I assumed that I would be writing with a plan this week.  It would have been a wonderful article, full of wit and witticism, poise and panache, verve and veracity.

Unfortunately, you probably won’t be getting any of that.  “Well, what is this?” you mutter quietly to yourself.

This is an account, such as it is, of my rapid descent into poor health.  Perhaps this is the end, perhaps not, but whatever the case, I’ve decided to devote some of my last written works to you, my honorable colleagues and friends of Goshen College.  And also to Aranza Torres, third-year (to whom I will the iPad case of mine that she dropped…).  In the event of my untimely demise, I would like it known I left the world with the same grace and dignity I exhibited during the rest of my life.

As a college student, the boon of illness that to some extent stretched from kindergarten to high school, has become the bane of rational, passionately learned existence.  Once, one may have raised a hand and strode confidently down to the office where a plastic thermometer waited (along with a “you’re perfectly fine, go back to class”).  But the nature of the classic college contagion is far more insidious.

On Monday, I awoke.  Little did I know that in a day’s time, I would be sitting in Physics Lab in the debilitating grip of a fiendish immune reaction.  I went about my daily routine, desperately preparing for an exam here, microwaving lasagna for far too long there, generally avoiding havoc by a narrow margin.  Those were my last hours of relative peace.  I think back on those times with joy.

Frantic preparations led me eventually to night class.  And it was here, as unknowingly I sat in class, the cunning disease set about destroying the health I held so dear to me.

For the sake of all I will not delve so much into the physiological nature of this ailment, as I will the psychology.  Having not taken any courses on the subject, I can assure you I am nevertheless quite qualified.  Indeed my well-known analogy that “life is like a hole” has brought great comfort to many.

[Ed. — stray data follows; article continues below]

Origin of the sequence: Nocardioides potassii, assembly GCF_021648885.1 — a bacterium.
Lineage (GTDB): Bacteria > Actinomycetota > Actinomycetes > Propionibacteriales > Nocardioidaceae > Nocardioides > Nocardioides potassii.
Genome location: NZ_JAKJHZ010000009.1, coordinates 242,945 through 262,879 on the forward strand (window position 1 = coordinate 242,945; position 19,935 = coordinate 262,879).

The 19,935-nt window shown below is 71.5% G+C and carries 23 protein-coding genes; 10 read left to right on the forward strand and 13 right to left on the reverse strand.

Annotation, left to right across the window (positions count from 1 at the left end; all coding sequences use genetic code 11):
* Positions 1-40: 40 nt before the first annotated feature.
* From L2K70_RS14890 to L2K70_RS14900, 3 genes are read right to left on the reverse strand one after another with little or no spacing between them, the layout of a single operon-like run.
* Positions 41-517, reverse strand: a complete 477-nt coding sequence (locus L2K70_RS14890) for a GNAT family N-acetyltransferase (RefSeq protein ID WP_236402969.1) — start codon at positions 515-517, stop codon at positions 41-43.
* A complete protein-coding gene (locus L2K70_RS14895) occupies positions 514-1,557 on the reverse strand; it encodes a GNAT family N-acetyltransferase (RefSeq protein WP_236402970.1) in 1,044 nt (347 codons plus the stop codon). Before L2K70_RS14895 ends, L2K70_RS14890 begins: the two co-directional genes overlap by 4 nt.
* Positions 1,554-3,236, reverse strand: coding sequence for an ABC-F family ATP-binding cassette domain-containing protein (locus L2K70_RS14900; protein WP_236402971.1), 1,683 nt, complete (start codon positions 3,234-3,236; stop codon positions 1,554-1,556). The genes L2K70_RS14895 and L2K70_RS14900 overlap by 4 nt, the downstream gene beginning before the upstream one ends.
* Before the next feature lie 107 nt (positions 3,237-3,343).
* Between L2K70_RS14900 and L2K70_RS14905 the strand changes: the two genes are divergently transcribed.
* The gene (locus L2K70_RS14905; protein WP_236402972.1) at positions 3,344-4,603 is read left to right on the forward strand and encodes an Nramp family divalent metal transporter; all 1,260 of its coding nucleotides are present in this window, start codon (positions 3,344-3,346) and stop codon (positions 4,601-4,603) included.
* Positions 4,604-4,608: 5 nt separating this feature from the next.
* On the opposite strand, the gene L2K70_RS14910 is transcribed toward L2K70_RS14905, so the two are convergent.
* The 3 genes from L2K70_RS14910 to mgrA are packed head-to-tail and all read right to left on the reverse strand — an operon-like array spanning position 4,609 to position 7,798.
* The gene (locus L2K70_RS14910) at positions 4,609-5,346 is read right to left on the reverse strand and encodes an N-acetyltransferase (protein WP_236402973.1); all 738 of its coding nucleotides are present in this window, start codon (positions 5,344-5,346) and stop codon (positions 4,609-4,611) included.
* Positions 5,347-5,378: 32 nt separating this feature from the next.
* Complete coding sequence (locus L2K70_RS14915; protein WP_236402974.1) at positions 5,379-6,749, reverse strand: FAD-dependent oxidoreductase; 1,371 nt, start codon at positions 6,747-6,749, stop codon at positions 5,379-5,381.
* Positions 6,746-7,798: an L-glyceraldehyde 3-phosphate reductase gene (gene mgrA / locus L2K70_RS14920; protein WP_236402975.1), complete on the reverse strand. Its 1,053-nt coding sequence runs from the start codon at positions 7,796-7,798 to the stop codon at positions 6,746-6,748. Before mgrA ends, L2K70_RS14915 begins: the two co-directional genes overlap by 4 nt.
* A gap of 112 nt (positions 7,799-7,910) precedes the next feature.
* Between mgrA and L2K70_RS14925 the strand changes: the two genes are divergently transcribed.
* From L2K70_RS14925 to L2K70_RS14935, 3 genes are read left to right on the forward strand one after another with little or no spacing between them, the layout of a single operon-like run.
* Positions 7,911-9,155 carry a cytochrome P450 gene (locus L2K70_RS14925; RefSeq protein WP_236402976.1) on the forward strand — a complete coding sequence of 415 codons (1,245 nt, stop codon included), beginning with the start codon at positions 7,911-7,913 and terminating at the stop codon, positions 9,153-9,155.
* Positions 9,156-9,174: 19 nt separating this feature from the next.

One’s first reaction to infirmity is generally mind over matter:  “…the spirit is willing, but the flesh is weak,” said a good friend of mine.  For a while I managed to sustain this façade.  I had work to be done, great things to accomplish—time was short!

Time was short…

And I succumbed.  A swift decline ensued in both my physical and psychological health during the night.  To call my exodus from bed on Tuesday a Herculean effort would be a dramatic understatement.  By the end of the day, I was probably near collapse.  But it is difficult to know.  For there is a final tale to tell.

The mind provides an excellent tool with which to examine itself, and so as I fell deeper and deeper into physical exhaustion and discomfort, my mind began to fail.  The occipital lobe – the visual center of my brain – was the first to go.

I type now not trusting my eyes to see for me; I exist in a muddled state. Next, the parietal lobe fell leaving me with poor spatial sense impaired.  And then temporal lobe involve in comprehending language and retention visual memories was gone.  All I had left was the frontal lobe devote to short-term planning, motivation and attention.